The actors in the three central roles are excellent (although this is a CD in which material trumps performance, which is as it should be). Victoria Clark has long been a hidden secret in musical theatre circles. Back in 1990, conductor Ted Sperling introduced her to me as "a wonderful singer who can sing anything." I instantly agreed, so it is no surprise to find her — seemingly out of nowhere — carrying a weighty musical on her shoulders, and winning a Best Actress Tony Award in her first major role. Now that Clark is finally old enough to play character parts, I expect she'll become a permanent fixture in the Broadway spotlight. She has a fine comedic streak, too; she made a highly effective Adelaide when she understudied the role in the 1992 revival of Guys and Dolls. Kelli O'Hara, from the twin failures Sweet Smell of Success and Dracula, is equally impressive in a treacherous role, as "a beautiful, surprisingly childish young woman." (Although the plot twist has been widely reported, it is so expertly revealed on the CD — in three moments that take your breath away — that I'll leave it for listeners to discover on their own.) Matthew Morrison, too, has been given a difficult task — much of his role is sung in Italian — but he pulls it off with great aplomb. This is the same Morrison who not so long ago was courting the heroine of Hairspray. No "Cooties" here. I reiterate that all three — Clark, O'Hara and Morrison — sing and act wonderfully (and truthfully) on the CD; Guettel is lucky to have them, and they are lucky to have Guettel. The work of librettist Craig Lucas and director Bartlett Sher is only peripherally present on the CD, but their contributions are hereby acknowledged and praised.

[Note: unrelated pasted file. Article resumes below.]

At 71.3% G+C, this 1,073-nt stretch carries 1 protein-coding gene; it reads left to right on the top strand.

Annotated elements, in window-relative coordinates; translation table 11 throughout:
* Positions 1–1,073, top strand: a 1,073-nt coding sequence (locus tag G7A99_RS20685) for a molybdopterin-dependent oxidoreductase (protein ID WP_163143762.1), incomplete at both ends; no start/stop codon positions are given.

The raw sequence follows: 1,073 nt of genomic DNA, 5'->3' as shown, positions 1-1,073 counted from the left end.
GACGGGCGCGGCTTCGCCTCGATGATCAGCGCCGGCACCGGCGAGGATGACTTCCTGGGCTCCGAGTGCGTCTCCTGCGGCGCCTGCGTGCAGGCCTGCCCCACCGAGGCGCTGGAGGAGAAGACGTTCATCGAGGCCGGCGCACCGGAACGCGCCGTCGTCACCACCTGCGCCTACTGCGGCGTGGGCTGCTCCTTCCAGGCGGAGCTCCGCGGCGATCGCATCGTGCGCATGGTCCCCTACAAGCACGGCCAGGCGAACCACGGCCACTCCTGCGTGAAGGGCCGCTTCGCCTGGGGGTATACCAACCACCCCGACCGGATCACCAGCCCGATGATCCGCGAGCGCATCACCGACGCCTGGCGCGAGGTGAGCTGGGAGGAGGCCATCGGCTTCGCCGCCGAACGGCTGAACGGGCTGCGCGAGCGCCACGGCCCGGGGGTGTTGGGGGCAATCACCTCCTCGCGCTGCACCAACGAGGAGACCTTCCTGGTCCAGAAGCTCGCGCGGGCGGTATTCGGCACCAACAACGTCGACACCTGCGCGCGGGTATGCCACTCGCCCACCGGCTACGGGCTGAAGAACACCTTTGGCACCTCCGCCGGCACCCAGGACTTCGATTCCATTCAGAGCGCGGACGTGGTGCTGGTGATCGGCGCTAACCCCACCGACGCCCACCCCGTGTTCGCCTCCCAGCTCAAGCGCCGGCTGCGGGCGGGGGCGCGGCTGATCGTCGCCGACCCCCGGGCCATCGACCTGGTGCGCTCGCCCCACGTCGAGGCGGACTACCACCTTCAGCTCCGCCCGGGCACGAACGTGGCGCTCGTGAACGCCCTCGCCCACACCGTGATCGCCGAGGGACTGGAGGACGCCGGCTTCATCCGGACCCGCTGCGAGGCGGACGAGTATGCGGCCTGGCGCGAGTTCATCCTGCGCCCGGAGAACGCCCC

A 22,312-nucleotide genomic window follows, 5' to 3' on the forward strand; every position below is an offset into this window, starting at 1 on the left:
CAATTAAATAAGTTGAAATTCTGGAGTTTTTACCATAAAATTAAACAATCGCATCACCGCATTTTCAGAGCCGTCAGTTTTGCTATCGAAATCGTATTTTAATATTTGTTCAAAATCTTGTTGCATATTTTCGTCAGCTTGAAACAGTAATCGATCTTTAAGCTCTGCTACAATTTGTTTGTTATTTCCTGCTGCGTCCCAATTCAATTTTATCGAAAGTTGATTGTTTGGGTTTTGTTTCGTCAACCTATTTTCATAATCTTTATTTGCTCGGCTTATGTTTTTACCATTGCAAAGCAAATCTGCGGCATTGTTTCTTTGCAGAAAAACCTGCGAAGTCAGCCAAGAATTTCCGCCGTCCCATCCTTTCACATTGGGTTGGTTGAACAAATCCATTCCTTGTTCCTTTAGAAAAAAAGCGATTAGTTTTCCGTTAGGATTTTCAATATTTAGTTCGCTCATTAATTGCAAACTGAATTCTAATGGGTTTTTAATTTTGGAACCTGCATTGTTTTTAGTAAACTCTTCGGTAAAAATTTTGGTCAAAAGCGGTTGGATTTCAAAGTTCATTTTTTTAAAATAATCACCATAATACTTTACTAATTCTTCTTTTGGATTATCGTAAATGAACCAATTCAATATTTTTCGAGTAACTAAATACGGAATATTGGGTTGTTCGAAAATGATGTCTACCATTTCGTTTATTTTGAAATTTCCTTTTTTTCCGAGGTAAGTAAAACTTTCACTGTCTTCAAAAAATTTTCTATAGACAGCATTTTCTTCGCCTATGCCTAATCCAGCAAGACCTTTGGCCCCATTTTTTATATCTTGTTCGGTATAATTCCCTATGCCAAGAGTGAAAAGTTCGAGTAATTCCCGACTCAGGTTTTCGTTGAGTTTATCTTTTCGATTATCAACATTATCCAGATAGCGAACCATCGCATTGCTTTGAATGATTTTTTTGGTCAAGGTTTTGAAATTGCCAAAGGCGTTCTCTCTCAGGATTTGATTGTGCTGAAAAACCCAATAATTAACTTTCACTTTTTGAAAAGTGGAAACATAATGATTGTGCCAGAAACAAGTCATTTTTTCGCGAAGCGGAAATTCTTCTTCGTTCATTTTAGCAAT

Ted Sperling was cited in a recent column for his musical direction of Dirty Rotten Scoundrels. He serves in that function on The Light in the Piazza as well, which is worlds away from DRS musically (although both CDs and shows are highly recommended). With Piazza, Sperling has now branched into orchestration. The orchestrations are credited to Sperling and Guettel, two first-time-on-Broadway orchestrators who have walked off with a well-deserved Tony Award. (Bruce Coughlin is credited for additional orchestrations.) They have come up with an unusual ensemble, string heavy with only two winds, due to unusual circumstances.